A vegan TV show about Travel and Food
We were strolling around a marketplace on a hot afternoon in Chiang Mai. Joe was occupied in an intense haggling operation with some jovial ladies who were making him say the word “paaed-sip” (“eighty”) over and over again because the way he pronounced it, unaccustomed to the Thai language’s specific and nuanced tonality, totally cracked them up. Like, they were doubled over with laughter, tears practically streaming from their eyes. Joe reveled in the attention and was hamming it up with self-deprecatory good humor while trying to talk the price down on some amulets they were selling. We were just a couple of farang (foreigners) enjoying an afternoon at a goods market and providing some entertainment in the process.
I wandered off on my own and was browsing a table of old bracelets or something. Besides my small backpack containing water, snacks, sunscreen and other sundries, I was carrying in my arms a rice steamer I had acquired a few hours earlier. It was cumbersome to tote around in the heat, but I had really wanted one to take home after having learned how to use it at the Chiang Mai Thai Farm Cooking School. Consisting of a lightweight metal bell-shaped bowl, a woven, conically-shaped wicker basket, and a light towel to wrap around the wet rice, it was a method of preparation specific to kow niao, or sticky rice. I had never seen one before my cooking lesson, I loved the way it worked, and was really keen to have one for my own kitchen. With it tucked in the crook of my arm, I stopped at this antique jewelry table and the vendor, a relatively tall, relatively hipster-esque Thai fellow with long hair and an almost Portland-style handlebar mustache immediately favored me with smiles and English pleasantries.
I politely returned his greeting, though inwardly rolling my eyes a little. Invariably on this trip, every time I went anywhere unaccompanied by my tall Caucasian boyfriend, even if it was just a few booths away at an outdoor market, it would only be a matter of seconds before a man would be at my elbow, eager to talk and flirtatiously use some English on this solitary western lady. This guy was no exception, but the thing he seemed most interested in was what I had swaddled in my arm.
“Yes,” I replied, eloquently.
“Really? Do you know how to use it?” he inquired.
“What do you use it for?” he continued, his eyes widening slightly.
“To steam rice,” I said.
His face split into a look of shock, confused admiration and outright disbelief. He beckoned to an older woman in the recesses of the stall, possibly his mother. She approached and after a quick debriefing in Thai, she turned to me with the same look of astonishment.
“You know how to use that?” she said incredulously.
The two of them looked at each other and laughed in a way that said “well now I’ve seen everything!” Moderately bemused, I thanked them and continued down the row of market stalls.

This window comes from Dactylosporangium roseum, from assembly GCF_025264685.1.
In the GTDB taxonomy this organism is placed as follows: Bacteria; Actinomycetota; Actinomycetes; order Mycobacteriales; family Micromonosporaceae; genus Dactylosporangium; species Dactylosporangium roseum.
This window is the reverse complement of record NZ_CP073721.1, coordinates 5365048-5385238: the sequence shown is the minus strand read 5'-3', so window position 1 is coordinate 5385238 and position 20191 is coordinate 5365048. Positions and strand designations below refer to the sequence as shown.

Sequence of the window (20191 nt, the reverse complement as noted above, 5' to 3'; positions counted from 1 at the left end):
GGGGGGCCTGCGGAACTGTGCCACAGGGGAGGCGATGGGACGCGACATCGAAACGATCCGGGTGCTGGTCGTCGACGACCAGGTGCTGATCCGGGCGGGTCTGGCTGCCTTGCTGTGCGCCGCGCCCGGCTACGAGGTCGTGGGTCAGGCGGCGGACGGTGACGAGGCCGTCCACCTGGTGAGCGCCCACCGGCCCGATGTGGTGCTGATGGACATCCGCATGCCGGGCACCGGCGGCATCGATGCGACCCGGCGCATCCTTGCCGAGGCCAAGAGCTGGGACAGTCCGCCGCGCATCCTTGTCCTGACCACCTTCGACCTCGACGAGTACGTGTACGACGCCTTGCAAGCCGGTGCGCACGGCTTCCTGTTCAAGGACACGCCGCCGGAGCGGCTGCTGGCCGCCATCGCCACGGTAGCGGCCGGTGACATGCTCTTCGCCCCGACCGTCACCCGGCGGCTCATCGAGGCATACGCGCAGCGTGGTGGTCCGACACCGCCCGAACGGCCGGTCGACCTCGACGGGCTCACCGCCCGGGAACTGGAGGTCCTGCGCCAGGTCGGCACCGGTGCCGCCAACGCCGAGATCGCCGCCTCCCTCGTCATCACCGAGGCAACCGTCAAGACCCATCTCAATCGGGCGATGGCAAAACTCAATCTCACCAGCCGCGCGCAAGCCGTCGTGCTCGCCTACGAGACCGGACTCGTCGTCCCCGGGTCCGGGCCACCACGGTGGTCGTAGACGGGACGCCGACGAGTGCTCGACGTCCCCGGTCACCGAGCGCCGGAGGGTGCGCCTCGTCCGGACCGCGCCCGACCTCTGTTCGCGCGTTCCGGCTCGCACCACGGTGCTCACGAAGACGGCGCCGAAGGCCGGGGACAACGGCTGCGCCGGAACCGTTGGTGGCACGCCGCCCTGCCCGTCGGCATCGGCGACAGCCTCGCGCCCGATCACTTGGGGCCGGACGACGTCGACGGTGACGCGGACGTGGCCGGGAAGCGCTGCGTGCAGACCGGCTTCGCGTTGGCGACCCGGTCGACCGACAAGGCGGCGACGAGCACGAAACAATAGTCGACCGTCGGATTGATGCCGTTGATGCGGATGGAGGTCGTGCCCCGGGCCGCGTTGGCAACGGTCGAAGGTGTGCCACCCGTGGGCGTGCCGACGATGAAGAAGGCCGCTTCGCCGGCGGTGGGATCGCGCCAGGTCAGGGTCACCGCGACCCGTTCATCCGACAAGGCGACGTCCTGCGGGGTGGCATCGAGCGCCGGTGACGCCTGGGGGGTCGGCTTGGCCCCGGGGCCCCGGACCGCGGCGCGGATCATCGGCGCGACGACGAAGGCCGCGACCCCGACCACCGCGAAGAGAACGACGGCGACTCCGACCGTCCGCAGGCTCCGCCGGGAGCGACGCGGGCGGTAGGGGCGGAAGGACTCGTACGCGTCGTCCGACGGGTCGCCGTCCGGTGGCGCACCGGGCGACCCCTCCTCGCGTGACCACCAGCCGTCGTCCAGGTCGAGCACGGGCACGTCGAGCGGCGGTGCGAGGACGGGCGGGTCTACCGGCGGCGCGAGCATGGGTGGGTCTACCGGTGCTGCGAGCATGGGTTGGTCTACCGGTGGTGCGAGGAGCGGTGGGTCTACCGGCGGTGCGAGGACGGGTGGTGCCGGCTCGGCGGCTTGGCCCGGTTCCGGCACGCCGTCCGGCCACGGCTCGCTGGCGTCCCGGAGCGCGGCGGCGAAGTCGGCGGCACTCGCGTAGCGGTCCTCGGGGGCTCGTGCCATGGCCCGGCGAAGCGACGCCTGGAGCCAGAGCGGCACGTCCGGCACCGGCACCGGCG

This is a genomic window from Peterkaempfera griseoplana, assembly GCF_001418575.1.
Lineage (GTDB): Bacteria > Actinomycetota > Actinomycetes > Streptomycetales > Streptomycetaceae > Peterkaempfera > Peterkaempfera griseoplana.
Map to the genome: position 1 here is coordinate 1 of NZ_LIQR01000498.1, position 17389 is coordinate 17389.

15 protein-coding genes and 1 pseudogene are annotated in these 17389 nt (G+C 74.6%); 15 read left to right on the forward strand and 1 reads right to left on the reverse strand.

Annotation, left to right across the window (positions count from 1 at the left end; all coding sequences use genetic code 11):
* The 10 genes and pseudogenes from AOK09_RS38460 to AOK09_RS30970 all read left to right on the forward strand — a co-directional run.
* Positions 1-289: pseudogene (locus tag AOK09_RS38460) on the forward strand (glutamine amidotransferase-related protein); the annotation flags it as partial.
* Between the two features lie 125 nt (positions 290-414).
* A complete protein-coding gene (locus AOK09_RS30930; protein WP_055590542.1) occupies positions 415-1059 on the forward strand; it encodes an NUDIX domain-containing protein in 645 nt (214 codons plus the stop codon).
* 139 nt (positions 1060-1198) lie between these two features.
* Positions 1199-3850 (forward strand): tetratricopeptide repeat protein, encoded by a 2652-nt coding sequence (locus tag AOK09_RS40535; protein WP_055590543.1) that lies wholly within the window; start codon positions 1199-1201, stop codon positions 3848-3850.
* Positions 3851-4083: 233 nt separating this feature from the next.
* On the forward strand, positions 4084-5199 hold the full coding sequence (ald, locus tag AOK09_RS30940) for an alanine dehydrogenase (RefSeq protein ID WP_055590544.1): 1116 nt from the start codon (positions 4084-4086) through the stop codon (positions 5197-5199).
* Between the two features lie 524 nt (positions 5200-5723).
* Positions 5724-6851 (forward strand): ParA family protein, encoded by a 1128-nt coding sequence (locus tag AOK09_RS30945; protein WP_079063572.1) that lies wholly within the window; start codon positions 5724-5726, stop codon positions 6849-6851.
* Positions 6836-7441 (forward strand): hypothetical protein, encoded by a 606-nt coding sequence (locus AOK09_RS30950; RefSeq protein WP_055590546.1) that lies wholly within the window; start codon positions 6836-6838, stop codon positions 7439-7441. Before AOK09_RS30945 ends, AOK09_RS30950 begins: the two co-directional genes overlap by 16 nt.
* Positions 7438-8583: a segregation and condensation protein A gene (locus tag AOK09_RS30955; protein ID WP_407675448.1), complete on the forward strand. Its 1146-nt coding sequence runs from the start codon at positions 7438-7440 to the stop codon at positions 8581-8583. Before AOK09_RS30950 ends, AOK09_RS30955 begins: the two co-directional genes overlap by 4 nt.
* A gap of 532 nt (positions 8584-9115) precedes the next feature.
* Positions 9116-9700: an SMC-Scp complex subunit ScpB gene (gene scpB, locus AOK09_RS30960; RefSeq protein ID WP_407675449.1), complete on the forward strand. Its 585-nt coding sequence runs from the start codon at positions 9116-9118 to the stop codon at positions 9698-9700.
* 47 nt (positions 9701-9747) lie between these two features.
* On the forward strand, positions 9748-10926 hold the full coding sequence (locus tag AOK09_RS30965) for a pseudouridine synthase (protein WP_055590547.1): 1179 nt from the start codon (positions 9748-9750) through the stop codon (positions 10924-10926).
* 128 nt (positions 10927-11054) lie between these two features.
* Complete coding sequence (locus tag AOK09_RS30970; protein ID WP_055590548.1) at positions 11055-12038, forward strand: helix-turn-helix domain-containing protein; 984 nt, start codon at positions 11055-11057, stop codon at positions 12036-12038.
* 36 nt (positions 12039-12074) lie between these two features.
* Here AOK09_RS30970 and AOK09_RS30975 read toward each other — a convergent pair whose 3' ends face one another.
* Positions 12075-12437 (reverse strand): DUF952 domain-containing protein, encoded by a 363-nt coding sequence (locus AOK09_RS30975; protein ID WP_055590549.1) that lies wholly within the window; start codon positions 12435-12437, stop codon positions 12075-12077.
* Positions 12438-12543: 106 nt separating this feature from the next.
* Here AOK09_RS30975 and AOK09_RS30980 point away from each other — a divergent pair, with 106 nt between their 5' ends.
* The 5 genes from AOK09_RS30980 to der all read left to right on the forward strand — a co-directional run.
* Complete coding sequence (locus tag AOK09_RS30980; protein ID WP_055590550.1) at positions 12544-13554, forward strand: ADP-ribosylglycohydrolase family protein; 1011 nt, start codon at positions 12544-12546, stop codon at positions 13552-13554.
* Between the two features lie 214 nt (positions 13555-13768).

Before long, an elderly woman seated at a low table caught my eye and waved her arm at me, urgently. Thinking she just wanted to show me what she was selling, I agreeably drifted toward her stall and put on my “I’m just browsing” face. She excitedly gestured at what I was carrying.
“You use it?” she exclaimed in terse English, in a tone that to western ears sounded a little like barking but I think was just inquisitive. Upon my affirmation she seized the attention of her companion, another woman of her approximate generation. She fervidly said something to her in Thai and they both looked back at me with that same gaze of incredulity. The second woman stood up, reached over, and snatched the whole thing out of my arm.
“You know how?” she asked as well. When I insisted that I did, with a swift hand she soundly set the metal bowl portion down on the table and leaned back, eyeing me with a cagey look. While we didn’t have the common words for me to understand her instruction, she indicated with a gesture that she wanted me to show her what I was supposed to do with the other part, the woven basket. The basket looks, to the untrained eye, like it could be a sun hat or something to carry fruit in. I quickly understood that she was testing me. I reached back across the table and retrieved it, deftly dropping it correct-side-down into the bowl. The whole stall erupted with gasps, cheers and exclamatory noises. They couldn’t believe that the farang knew how to use a sticky rice steamer. Of all things for a white person to be carrying around! And she wasn’t even trying to wear it on her head–she was going to actually prepare rice in it! The small group of mature women’s wrinkled faces beamed warmly at me as they returned my apparatus, shaking their heads at this oddity that had just wandered into their midst.
When I found Joe again he had gotten his audience to budge on their price (though not much, because they were really stuck on the hilarious number “eighty”), and had made fast friends with his amulet salespeople. We tucked our haul of souvenirs into my backpack and carried on, enjoying the market together.